Risk Management: Everyone’s ounce of prevention

Special to Philanthropy Journal

By Marty Martin

“Well, it will never happen!” is an underlying rationale when nonprofits fail to engage in risk management practices. When “it” does happen, leadership’s first question often is “Can we (translated: ‘me’) be sued?”

At this point their question is neither timely nor relevant. The relevant question is whether the party harmed can recover from the nonprofit. The answer often confirms the “ounce of prevention” principle. To prevent harm and to minimize its impact requires an effective risk management strategy.

Risk management may be described as “the identification, assessment, and prioritization of risks (defined … as the effect of uncertainty on objectives, whether positive or negative) followed by coordinated and economical application of resources to minimize, monitor, and control the probability and/or impact of unfortunate events or to maximize the realization of opportunities.”

Risk is both inherent and necessary for a nonprofit striving to meet its mission. In their Harvard Business Review article Managing Risks: A New Framework, the authors identify three categories of risk to an organization – strategic, preventable, and environmental.

Applied to a nonprofit, strategic risk occurs when engaging in activities seeking to fulfill the nonprofit’s mission. This may encompass a decision to engage in substantive program or fund raising initiatives. The underlying risks of these activities may be minimized or ignored because of enthusiasm for the project and its perceived gain. However, if unsuccessful, these risks emerge clearly to pose significant and public harm to the nonprofit’s mission.

Even when the organization has quantified the risk, there may not the ability to insure against loss arising from a strategic risk failure.

Preventable risks arise through the organization’s normal activities and operations. These risks serve no strategic purpose and generally are harmful when they occur, e.g. accidents, ignoring donor requirements, or employee embezzlement. They generally are foreseeable and, therefore, within the nonprofit’s direct control to affect or prevent through management practices. Such practices should be a focus for ongoing review by the board.

Finally, environmental risks arise from external factors typically beyond a nonprofit’s direct control, e.g natural disasters like tornadoes or floods or legislative changes. While a nonprofit may recognize their potential for harm, there is limited opportunity or ability to avoid their adverse impacts when they do occur. The challenge is to identify and limit their financial harm typically through purchasing insurance. Yet, a board may not review their insurance needs frequently to update for changes in their risk profile or may consider it too expensive to purchase.

Purchasing insurance is not the same as managing risk. It serves only as financial mitigation when harm occurs. However, financial loss may not be the only loss which occurs. Loss of key personnel, organizational reputation, and intellectual capital may result in significant, if not irreparable, harm for which insurance could never adequately compensate a nonprofit.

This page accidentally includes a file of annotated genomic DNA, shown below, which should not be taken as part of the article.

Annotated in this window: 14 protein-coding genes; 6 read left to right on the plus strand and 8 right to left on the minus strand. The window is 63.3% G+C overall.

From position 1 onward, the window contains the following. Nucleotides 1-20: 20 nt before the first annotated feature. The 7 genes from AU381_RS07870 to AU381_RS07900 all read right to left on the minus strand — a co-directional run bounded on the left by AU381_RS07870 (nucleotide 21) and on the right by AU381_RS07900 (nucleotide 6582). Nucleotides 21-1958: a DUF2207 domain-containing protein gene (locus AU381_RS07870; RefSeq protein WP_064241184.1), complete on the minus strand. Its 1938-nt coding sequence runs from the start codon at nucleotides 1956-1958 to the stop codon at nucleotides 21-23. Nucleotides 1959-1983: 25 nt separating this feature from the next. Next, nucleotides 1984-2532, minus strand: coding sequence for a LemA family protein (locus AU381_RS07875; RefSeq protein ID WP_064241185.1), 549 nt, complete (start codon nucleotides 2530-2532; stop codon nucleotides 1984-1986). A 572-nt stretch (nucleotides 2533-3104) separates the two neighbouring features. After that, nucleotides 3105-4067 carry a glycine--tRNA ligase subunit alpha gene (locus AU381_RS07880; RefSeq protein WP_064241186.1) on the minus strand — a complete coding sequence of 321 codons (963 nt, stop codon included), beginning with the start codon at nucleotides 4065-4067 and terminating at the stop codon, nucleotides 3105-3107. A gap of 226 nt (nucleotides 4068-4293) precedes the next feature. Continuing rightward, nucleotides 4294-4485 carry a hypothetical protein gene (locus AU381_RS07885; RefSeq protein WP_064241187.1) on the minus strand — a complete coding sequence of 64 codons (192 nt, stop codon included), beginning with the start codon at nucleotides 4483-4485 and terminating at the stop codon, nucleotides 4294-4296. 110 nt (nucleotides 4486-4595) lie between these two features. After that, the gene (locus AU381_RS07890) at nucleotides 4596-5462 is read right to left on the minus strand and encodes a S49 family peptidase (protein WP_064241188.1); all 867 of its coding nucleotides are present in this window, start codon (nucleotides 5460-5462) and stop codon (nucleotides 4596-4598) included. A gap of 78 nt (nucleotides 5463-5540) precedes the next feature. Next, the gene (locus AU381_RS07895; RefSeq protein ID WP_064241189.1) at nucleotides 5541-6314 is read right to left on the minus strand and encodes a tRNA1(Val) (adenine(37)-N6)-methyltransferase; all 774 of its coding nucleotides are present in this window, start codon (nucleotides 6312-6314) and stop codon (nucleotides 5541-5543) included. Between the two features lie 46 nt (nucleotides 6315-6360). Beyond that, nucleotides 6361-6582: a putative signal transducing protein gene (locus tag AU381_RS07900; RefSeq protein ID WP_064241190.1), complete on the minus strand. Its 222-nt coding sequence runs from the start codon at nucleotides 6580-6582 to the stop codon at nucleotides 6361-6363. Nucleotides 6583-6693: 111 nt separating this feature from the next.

A board of directors has direct responsibility to establish, monitor, review, and upgrade their nonprofit’s risk management practices. Yet, there are many well recognized reasons why they don’t:

  • ineffective board management oversight;
  • conflict avoidance;
  • confirmation bias;
  • group think;
  • overconfidence in their forecasts;
  • inaccuracy when estimating risk;
  • underestimating outcomes;
  • ignoring early warning signs; and
  • escalating commitments for a failing course of action.

To counteract these well-known social phenomena, a nonprofit’s board and management should engage in active and intentional decision making processes to counteract them. These practices might include:

  • application of mission and core values;
  • annual reviews;
  • using “what if” and scenario planning;
  • creating and acting on early warning triggers;
  • encouraging authentic dissent;
  • use of an institutionalized “devil’s advocate”, and
  • employment of outside expertise.

These practices can help a nonprofit’s leadership to engage in systematic and rigorous identification, analysis and mitigation from the risk of harm.

Nonprofits can’t avoid risk. Instead, they must learn to manage their risk. Creating a culture which addresses risk appropriately without creating an unwarranted risk averse environment is a board responsibility. Thoughtful nonprofits will engage all who are affected — board, management and staff, clients, volunteers and other stakeholders — in effective risk management practices.

They act with a common goal to maximize their opportunities and minimize harm through effective prevention, early recognition and intervention, and timely mitigation through effective risk management practices.

Marty Martin is a Raleigh attorney whose practice focuses on providing legal and training services related to nonprofit and tax-exempt organizations. His recent Philanthropy Journal webinar, “How to Start a Nonprofit: A Step-by-Step Guide,” is available for download here.

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